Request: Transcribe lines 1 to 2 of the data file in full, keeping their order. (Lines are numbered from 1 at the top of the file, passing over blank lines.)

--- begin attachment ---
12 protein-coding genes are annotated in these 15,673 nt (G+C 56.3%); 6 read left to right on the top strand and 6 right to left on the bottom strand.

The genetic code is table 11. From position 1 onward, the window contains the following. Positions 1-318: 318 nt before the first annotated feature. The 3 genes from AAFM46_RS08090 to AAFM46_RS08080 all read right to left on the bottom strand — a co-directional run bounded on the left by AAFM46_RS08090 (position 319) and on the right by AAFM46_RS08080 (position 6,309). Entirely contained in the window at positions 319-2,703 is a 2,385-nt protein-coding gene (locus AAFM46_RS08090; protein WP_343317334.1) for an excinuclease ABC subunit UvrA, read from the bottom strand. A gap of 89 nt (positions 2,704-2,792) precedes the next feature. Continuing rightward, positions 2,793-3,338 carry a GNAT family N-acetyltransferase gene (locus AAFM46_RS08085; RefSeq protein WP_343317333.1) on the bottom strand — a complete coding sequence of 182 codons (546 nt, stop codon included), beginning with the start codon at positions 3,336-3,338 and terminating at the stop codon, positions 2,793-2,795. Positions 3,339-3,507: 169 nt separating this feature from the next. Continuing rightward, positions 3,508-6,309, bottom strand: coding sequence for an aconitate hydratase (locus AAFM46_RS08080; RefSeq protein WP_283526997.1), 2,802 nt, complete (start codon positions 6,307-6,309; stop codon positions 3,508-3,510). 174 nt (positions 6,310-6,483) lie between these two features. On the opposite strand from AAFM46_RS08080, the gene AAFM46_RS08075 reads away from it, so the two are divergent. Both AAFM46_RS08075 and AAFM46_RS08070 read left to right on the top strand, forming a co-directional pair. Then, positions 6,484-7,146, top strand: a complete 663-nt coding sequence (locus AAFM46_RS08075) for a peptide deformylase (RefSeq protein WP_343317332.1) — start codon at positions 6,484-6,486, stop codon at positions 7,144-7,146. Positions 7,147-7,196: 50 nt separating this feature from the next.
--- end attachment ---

12 protein-coding genes are annotated in these 15,673 nt (G+C 56.3%); 6 read left to right on the top strand and 6 right to left on the bottom strand.

The genetic code is table 11. From position 1 onward, the window contains the following. Positions 1-318: 318 nt before the first annotated feature. The 3 genes from AAFM46_RS08090 to AAFM46_RS08080 all read right to left on the bottom strand — a co-directional run bounded on the left by AAFM46_RS08090 (position 319) and on the right by AAFM46_RS08080 (position 6,309). Entirely contained in the window at positions 319-2,703 is a 2,385-nt protein-coding gene (locus AAFM46_RS08090; protein WP_343317334.1) for an excinuclease ABC subunit UvrA, read from the bottom strand. A gap of 89 nt (positions 2,704-2,792) precedes the next feature. Continuing rightward, positions 2,793-3,338 carry a GNAT family N-acetyltransferase gene (locus AAFM46_RS08085; RefSeq protein WP_343317333.1) on the bottom strand — a complete coding sequence of 182 codons (546 nt, stop codon included), beginning with the start codon at positions 3,336-3,338 and terminating at the stop codon, positions 2,793-2,795. Positions 3,339-3,507: 169 nt separating this feature from the next. Continuing rightward, positions 3,508-6,309, bottom strand: coding sequence for an aconitate hydratase (locus AAFM46_RS08080; RefSeq protein WP_283526997.1), 2,802 nt, complete (start codon positions 6,307-6,309; stop codon positions 3,508-3,510). 174 nt (positions 6,310-6,483) lie between these two features. On the opposite strand from AAFM46_RS08080, the gene AAFM46_RS08075 reads away from it, so the two are divergent. Both AAFM46_RS08075 and AAFM46_RS08070 read left to right on the top strand, forming a co-directional pair. Then, positions 6,484-7,146, top strand: a complete 663-nt coding sequence (locus AAFM46_RS08075) for a peptide deformylase (RefSeq protein WP_343317332.1) — start codon at positions 6,484-6,486, stop codon at positions 7,144-7,146. Positions 7,147-7,196: 50 nt separating this feature from the next.